MISSION INTANGIBLE

M:I Products

MISSION:INTANGIBLE, the blog of the Intangible Asset Finance Society, offers critical comments on intangible asset, corporate reputation, and finance; supplemented by quantitative reputation metrics. Intangible assets include business processes, patents, trademarks; reputations for ethics and integrity; quality, safety, sustainability, security, and resilience; and comprise 70% of the average company's value. MISSION:INTANGIBLE is a registered trademark of the Intangible Asset Finance Society.

Read future M:I posts via RSS RSS

BP vs. GS: WSJ seeks the biggest loser

C. HUYGENS - Wednesday, June 09, 2010
On 8 June, the Wall Street Journal ran a pair of blog stories titled, Who Has It Worse? BP or Goldman Sachs? Michael Corkery argues that BP (NYSE:BP) is the biggest loser. The top two reasons are regulatory risk consequences and costs arising from the headline risk crisis. Reduced pricing power also gets a notable mention. Stephen Grocer votes for Goldman Sachs (NYSE:GS) on the basis of three factors: Goldman has more reputation value to lose; reputation is central to Goldman Sachs’ business, and the disparagement of Goldman Sachs is part of a class war that will have long-lasting consequences.
 
Let’s look at the reputation metrics. The Steel City Re Corporate Reputation Index shows that over the past year, BP’s ranking among the 51 companies in the Oil Refiners & Distribution Sector has dropped from the 92nd percentile to the 26th percentile and is still trending downward. As of 3 June, it was under performing the median of its peer group by 28%. Its exponentially weighted moving average reputation index volatility is rapidly approaching five orders of magnitude.

Further, the median reputation ranking of the entire sector has dropped on a percentile basis from the high 70’s to the low 50’s relative to the standing of all firms traded on the major western markets.

Turning to Goldman Sachs, the Steel City Re Corporate Reputation Index shows that over the past year, Goldman’s ranking among the 38 companies in the Securities Brokerage Sector has dropped from the 97th percentile to the 75th percentile having bottomed out at below the 50th percentile. It is now trending upward. As of 3 June, it was under performing the median of its peer group by 20%. Its exponentially weighted moving average reputation index volatility appears to have peaked at 5 orders of magnitude.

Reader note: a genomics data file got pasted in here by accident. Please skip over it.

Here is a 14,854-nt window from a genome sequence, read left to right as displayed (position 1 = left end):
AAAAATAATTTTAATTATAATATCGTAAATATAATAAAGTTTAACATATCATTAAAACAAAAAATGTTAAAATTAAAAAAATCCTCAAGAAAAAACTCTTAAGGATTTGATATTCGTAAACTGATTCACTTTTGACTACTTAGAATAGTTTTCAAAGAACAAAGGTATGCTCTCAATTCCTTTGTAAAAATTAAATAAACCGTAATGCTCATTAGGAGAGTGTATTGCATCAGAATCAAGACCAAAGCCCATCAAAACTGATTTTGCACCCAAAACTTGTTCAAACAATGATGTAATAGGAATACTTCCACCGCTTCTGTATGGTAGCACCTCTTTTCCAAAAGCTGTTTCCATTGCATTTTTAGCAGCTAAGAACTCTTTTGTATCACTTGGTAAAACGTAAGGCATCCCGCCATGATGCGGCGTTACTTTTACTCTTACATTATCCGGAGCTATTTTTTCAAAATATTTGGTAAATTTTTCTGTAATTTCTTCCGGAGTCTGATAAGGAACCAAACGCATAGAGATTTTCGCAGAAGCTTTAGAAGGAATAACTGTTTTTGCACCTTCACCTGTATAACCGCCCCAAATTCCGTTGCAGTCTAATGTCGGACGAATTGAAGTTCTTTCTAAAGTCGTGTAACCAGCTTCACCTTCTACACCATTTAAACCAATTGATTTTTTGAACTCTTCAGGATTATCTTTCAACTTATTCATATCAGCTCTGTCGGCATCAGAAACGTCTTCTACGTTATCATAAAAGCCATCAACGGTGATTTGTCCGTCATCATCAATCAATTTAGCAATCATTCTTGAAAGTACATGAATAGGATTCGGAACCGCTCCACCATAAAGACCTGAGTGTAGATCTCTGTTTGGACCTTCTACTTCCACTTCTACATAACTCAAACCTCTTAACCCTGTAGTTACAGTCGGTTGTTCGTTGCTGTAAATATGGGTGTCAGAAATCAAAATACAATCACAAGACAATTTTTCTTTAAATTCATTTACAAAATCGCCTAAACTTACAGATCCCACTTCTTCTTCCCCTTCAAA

Further, the median reputation ranking of the entire sector has hovered around the 40th percentile, although the variance within the sector has grown from .15 to .25.

Compared and contrasted, these data lead to two very different conclusions regarding the futures of BP and Goldman. Goldman is coming back. Goldman Sachs is exhibiting reputation resilience—a highly desired state following a headline risk event whereby it is able to hold on to some of its pricing power, continue to operate with lower costs, benefit from greater investor expectations, and appears to have resolved many of the uncertainties surrounding its enterprise value. In contrast, BP is still sliding reputationally, has surrendered pricing power, is facing unimaginable costs, and is the subject of takeover speculation.

BP is unquestionably the biggest loser at this point, and the indicators suggest that it will handily ‘win’ this competition in the long run, too.

Recent Comments


SuMoTuWeThFrSa
      
1
2
345
6
7
8
9
101112
13
14
15
161718
19
20
2122
23242526272829
3031     
 

Subjects

Archive